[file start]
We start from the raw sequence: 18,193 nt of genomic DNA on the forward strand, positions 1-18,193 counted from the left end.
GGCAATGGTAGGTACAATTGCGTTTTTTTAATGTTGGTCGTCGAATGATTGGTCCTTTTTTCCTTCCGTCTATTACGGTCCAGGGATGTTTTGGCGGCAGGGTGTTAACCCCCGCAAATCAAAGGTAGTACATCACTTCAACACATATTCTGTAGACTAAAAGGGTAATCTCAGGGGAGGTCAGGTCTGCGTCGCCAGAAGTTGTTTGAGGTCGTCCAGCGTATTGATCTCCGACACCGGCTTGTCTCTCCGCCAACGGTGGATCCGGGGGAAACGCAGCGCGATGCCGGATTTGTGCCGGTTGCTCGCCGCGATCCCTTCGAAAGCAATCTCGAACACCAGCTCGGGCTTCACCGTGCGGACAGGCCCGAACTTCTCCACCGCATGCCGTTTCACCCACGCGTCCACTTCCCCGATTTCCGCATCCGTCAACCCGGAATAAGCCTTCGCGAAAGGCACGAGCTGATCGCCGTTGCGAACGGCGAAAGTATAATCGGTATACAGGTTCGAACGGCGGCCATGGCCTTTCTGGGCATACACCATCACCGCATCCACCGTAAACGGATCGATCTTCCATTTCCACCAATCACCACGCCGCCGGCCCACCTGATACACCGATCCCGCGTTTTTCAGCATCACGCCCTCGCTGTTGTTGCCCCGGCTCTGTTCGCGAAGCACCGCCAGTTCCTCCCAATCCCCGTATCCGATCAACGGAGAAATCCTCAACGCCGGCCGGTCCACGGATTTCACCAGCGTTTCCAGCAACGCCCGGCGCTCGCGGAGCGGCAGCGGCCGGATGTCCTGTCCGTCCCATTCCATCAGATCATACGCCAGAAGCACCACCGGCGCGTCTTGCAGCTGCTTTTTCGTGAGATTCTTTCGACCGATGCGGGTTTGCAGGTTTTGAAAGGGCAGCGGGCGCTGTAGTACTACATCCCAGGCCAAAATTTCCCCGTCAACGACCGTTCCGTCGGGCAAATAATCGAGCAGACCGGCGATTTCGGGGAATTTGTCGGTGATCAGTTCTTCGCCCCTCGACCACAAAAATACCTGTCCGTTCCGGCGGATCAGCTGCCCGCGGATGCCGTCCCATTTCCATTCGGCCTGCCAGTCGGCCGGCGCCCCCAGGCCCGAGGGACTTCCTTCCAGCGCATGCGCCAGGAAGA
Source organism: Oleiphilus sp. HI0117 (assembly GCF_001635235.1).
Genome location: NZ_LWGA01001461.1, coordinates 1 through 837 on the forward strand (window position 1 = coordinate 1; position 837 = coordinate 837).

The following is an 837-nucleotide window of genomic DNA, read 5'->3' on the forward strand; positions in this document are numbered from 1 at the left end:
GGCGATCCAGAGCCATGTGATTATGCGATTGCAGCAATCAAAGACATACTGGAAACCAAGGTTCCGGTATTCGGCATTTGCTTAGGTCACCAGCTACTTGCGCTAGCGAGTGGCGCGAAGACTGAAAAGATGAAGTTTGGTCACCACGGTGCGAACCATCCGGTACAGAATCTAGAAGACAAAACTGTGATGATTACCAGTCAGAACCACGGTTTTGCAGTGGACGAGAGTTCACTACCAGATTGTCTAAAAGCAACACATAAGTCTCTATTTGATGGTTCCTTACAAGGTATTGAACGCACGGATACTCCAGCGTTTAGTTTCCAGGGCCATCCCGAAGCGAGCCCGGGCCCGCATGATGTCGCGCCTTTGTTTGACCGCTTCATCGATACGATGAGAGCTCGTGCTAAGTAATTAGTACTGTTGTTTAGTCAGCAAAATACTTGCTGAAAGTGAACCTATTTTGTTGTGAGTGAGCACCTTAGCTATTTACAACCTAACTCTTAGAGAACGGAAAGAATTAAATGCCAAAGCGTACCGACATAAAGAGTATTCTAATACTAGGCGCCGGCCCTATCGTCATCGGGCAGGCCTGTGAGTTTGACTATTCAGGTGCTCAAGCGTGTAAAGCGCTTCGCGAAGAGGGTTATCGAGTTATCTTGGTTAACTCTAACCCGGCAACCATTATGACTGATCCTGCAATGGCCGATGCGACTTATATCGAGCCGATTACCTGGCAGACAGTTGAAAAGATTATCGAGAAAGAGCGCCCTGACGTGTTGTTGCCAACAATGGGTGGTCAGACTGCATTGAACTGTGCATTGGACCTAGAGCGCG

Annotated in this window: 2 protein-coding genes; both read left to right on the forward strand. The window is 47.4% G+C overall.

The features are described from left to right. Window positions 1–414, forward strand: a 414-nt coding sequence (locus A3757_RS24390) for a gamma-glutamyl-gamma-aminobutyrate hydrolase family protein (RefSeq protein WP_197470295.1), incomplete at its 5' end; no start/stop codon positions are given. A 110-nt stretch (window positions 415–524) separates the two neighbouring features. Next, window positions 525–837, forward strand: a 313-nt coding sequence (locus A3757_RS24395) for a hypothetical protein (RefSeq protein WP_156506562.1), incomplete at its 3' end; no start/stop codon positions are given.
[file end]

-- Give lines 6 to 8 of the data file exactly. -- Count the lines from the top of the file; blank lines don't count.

GGCGATCCAGAGCCATGTGATTATGCGATTGCAGCAATCAAAGACATACTGGAAACCAAGGTTCCGGTATTCGGCATTTGCTTAGGTCACCAGCTACTTGCGCTAGCGAGTGGCGCGAAGACTGAAAAGATGAAGTTTGGTCACCACGGTGCGAACCATCCGGTACAGAATCTAGAAGACAAAACTGTGATGATTACCAGTCAGAACCACGGTTTTGCAGTGGACGAGAGTTCACTACCAGATTGTCTAAAAGCAACACATAAGTCTCTATTTGATGGTTCCTTACAAGGTATTGAACGCACGGATACTCCAGCGTTTAGTTTCCAGGGCCATCCCGAAGCGAGCCCGGGCCCGCATGATGTCGCGCCTTTGTTTGACCGCTTCATCGATACGATGAGAGCTCGTGCTAAGTAATTAGTACTGTTGTTTAGTCAGCAAAATACTTGCTGAAAGTGAACCTATTTTGTTGTGAGTGAGCACCTTAGCTATTTACAACCTAACTCTTAGAGAACGGAAAGAATTAAATGCCAAAGCGTACCGACATAAAGAGTATTCTAATACTAGGCGCCGGCCCTATCGTCATCGGGCAGGCCTGTGAGTTTGACTATTCAGGTGCTCAAGCGTGTAAAGCGCTTCGCGAAGAGGGTTATCGAGTTATCTTGGTTAACTCTAACCCGGCAACCATTATGACTGATCCTGCAATGGCCGATGCGACTTATATCGAGCCGATTACCTGGCAGACAGTTGAAAAGATTATCGAGAAAGAGCGCCCTGACGTGTTGTTGCCAACAATGGGTGGTCAGACTGCATTGAACTGTGCATTGGACCTAGAGCGCG

Annotated in this window: 2 protein-coding genes; both read left to right on the forward strand. The window is 47.4% G+C overall.

The features are described from left to right. Window positions 1–414, forward strand: a 414-nt coding sequence (locus A3757_RS24390) for a gamma-glutamyl-gamma-aminobutyrate hydrolase family protein (RefSeq protein WP_197470295.1), incomplete at its 5' end; no start/stop codon positions are given. A 110-nt stretch (window positions 415–524) separates the two neighbouring features. Next, window positions 525–837, forward strand: a 313-nt coding sequence (locus A3757_RS24395) for a hypothetical protein (RefSeq protein WP_156506562.1), incomplete at its 3' end; no start/stop codon positions are given.